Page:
Terence Kongolo – AS Monaco to Huddersfield Town (Loan)

After a less than impressive start to life at AS Monaco, Dutch centre-back Terence Kongolo will be hoping to show why Monaco paid A$23.1 million for his services in the summer, while on loan at Huddersfield. Terriers manager David Wagner was keen to bolster his defensive stocks in the hope of avoiding relegation. Wagner said Kongolo’s mobility will enable him to fit well into the side.

Daniel Rowe – Ipswich Town to Lincoln City (Loan)

Sylvain Deslandes – Wolverhampton Wanderers to Portsmouth (Loan)

Stephy Mavididi – Arsenal to Charlton Athletic (Loan)

Sean Goss – Queens Park Rangers to Rangers (Loan)

Sean Goss

Jordan Maguire-Drew – Brighton & Hove Albion to Coventry City (Loan)

James Hanson – Sheffield United to Bury (Loan)

Connor Ronan – Wolverhampton Wanderers to Portsmouth (Loan)

Adam Phillips – Norwich City to Cambridge United (Loan)

Yeni N’Gbakoto – Queens Park Rangers to Guingamp (Undisclosed/Market value: A$3.1 million)

Rafael Mir Vicente – Valencia to Wolverhampton Wanderers (Undisclosed/Market value: A$1.6 million)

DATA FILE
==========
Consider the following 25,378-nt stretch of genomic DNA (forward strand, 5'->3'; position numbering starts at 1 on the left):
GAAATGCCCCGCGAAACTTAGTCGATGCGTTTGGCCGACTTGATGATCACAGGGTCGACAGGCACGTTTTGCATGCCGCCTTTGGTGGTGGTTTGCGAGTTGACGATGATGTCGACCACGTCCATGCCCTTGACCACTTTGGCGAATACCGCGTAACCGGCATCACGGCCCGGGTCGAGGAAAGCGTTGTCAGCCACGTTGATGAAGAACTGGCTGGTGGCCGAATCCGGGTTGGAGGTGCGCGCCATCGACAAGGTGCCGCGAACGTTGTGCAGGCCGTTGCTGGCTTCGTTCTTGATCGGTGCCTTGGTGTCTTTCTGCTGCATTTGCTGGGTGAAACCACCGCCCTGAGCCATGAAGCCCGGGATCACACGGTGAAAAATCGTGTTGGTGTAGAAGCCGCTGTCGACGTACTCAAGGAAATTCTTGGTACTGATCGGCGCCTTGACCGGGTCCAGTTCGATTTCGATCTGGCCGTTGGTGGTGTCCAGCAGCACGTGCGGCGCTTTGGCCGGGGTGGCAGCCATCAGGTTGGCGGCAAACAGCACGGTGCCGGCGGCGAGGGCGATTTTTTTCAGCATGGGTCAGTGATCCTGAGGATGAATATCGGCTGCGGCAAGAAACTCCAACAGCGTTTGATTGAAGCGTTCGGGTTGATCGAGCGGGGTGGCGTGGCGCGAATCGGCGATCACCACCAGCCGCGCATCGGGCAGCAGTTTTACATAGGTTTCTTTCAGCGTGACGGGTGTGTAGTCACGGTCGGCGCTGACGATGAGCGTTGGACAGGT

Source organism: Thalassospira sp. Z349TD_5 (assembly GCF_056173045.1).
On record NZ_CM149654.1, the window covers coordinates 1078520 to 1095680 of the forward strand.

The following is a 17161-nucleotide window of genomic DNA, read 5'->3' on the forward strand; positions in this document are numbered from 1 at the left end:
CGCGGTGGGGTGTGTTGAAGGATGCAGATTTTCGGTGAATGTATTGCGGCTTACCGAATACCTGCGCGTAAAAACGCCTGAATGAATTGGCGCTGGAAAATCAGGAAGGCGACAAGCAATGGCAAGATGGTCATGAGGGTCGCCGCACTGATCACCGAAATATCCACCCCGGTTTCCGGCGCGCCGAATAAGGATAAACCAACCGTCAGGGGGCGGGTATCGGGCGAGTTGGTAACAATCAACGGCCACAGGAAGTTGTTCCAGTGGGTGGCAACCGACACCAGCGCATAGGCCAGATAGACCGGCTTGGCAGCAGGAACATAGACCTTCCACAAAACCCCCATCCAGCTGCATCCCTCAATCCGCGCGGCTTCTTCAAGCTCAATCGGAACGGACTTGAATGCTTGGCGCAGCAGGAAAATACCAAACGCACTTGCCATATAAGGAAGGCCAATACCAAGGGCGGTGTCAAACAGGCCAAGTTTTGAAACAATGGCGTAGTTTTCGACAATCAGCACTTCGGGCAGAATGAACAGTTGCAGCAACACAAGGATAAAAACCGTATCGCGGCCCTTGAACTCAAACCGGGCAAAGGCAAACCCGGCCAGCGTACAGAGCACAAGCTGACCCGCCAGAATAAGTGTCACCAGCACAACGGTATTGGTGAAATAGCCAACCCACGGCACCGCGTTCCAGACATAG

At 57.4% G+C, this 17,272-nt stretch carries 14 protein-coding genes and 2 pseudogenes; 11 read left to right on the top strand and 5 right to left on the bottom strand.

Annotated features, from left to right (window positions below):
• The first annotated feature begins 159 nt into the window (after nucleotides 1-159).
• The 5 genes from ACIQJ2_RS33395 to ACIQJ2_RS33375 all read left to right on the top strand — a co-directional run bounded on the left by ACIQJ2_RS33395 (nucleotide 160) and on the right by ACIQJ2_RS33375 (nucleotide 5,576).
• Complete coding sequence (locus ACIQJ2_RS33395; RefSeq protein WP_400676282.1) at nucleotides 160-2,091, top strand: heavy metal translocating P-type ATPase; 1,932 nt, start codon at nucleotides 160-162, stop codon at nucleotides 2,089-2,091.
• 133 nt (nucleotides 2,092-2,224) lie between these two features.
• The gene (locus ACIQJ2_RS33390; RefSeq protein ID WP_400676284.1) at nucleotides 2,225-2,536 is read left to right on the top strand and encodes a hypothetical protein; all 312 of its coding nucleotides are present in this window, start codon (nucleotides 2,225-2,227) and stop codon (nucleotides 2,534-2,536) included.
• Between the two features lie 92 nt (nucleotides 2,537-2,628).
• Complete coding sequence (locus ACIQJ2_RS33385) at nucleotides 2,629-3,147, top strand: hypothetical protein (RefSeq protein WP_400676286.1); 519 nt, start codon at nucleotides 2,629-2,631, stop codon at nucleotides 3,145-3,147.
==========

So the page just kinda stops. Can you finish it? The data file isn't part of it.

Billy Bodin – Bristol Rovers to Preston North End (Undisclosed/Market value: A$765,000)

Billy Boden has been a shining star in an otherwise disappointing season for Bristol Rovers. The striker netted 11 goals in 24 games this season, before crossing to Preston North End. Rovers chairman Steve Hamer said the departure of Bodin was “probably” inevitable as the striker was to become a free agent in six months. It will be interesting to see if Bodin can make the step up to life in the EFL Championship.

Tom King – Millwall to Stevenage (Loan)

Sid Nelson – Millwall to Chesterfield (Loan)

Paul Jones – Norwich City to Exeter City (Loan)

Josh Kay – Barnsley to Chesterfield (Loan)

Jimmy Dunne – Burnley to Accrington Stanley (Loan)

Jared Bird – Barnsley to Yeovil Town (Loan)

Ike Ugbo – Chelsea to Milton Keynes Dons (Loan)

Conor Ripley – Middlesbrough to Bury (Loan)

Cameron McGeehan – Barnsley to Scunthorpe United (Loan)

Prince Oniangue – Wolverhampton Wanderers to Angers (Loan)

Robert Dickie – Reading to Oxford United (Undisclosed)

Konstantinos Mavropanos – PAS Giannina to Arsenal (A$3.28 million)

Arsenal snapped up the highly rated 20 year old centre-back for a merely A$3.28 million. According to Greek football journalist George Tsitsonis from AGONASport, Mavropanos was considered one of the best defenders in Greece and is known for his ball-winning capabilities and aerial prowess.

 Aaron Drinan – Waterford to Ipswich Town (Undisclosed)

Max Love – Derby County to Shrewsbury Town (Loan)

Marcus Barnes – Southampton to Yeovil Town (Loan)

Lewis Wing – Middlesbrough to Yeovil Town (Loan)

Jonathan Edwards – Hull City to Woking (Loan)

Jake Kean – Sheffield Wednesday to Grimsby Town (Loan)

Corey Whelan – Liverpool to Yeovil Town (Loan)